1944 – D-Day
On this day, 1944, the Allied Forces crossed the English Channel and landed on the beaches of Normandy, France. This operation started the liberation of Western Europe from Nazi control. After three months, the northern part of France was freed and the Allied invasion force started preparing to enter Germany.
The Nazi forces and their allies were in control of most Europe’s mainland, and the Allies Forces knew that invading the continent is crucial for winning the war. So on the morning of June 5, 1944, U.S. General Dwight D. Eisenhower, the supreme commander of the Allied Forces in Europe, gave the order for Operation Overlord – the largest military operation in history.
1949 – George Orwell’s “1984” is published
On this day, 1949, George Orwell published his last and most famous novel “Nineteen Eighty-Four”. The novel’s dystopian future forecast, with an all-seeing leader known as the “Big Brother”, becomes a universal symbol for intrusive and oppressive governments. Orwell’s grim vision of the future where all citizens are watched and controlled constantly. Orwell died in 1950.
1933 – First Drive-In movie theater
On this Day, 1933, desirous motorists parked their vehicles, laid back comfortably and watched a movie in the first-ever drive-in movie theater. The first drive-in theater was located on Crescent Boulevard in Camden, New Jersey, and started a trend that eventually became an icon of American culture.
Drive-in theaters were the brainchild of Richard Hollingshead, a sales manager at his father’s company in Camden. He was inspired by his mom (of course) and her struggle to sit comfortably in traditional theater seats. Hollingshead raised the idea of an open-air theater where viewers watch movies in the comfort of their vehicles. He started experimenting in his driveway different projectors, sound techniques, rain resistance and more.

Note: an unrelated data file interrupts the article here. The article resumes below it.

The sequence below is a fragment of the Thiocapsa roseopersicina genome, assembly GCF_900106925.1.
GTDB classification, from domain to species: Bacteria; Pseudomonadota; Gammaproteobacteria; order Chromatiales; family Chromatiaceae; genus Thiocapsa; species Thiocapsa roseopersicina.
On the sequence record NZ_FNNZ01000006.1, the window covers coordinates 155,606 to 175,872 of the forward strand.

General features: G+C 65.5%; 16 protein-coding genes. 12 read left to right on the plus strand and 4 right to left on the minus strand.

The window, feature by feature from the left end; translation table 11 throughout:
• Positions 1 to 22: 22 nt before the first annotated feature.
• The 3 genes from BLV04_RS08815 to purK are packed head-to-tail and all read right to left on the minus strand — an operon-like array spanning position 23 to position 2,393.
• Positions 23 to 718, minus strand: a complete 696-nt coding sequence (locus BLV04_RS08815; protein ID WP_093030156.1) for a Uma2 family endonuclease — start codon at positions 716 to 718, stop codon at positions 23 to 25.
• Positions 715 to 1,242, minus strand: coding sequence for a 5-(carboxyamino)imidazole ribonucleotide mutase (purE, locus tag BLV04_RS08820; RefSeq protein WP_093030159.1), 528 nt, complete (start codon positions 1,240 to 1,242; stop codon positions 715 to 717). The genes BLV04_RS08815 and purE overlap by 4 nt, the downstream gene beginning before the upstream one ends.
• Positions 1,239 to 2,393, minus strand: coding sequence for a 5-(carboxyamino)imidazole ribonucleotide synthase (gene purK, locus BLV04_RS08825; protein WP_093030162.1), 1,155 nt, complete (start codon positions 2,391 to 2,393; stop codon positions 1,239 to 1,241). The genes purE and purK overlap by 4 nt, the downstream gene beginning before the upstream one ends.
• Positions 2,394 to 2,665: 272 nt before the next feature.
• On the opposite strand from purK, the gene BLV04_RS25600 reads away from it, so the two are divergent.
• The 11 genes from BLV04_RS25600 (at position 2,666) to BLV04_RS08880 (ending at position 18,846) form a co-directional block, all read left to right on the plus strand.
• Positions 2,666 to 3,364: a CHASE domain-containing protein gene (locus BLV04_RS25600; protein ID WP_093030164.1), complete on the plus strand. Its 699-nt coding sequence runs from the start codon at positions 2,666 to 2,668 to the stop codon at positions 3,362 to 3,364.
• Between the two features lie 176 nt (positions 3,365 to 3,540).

1981 – Train avoids cow, but kills 600
On this day, 1981, 600 passengers were killed when their train plunged into the Baghmati River in India – all because of a cow.
The train, filled with about 1,000 passengers, approached the bridge over the river when a cow crossed the train tracks. The Hindu engineer – who believed that cows are sacred – braked the train too hard and the train slid on the wet rails and fell into the river. Rescue teams were hours away, and by the time they got to the scene, nearly 600 people had already lost their lives.
1998 – Sex and the City premieres on HBO
On this day, 1998, HBO aired the pilot of Sex and the City, a new comedy series about the lives of four single women living in New York City. In the pilot, Carrie Bradshaw (Sarah Jessica Parker), who authors a newspaper column for the fictional New York City Star, and her three friends – Samantha (Kim Cattrall), Charlotte (Kristin Davis) and Miranda (Cynthia Nixon) – discuss the issue of whether women are capable of having sex like men.
The show didn’t go well with fans until the second season, when the format show changed a bit. But the main idea (that each episode reflects a topic in Carrie’s newspaper columns) remained throughout the whole show, along with the unusual discussion and representation of sex, which became the show’s hallmark.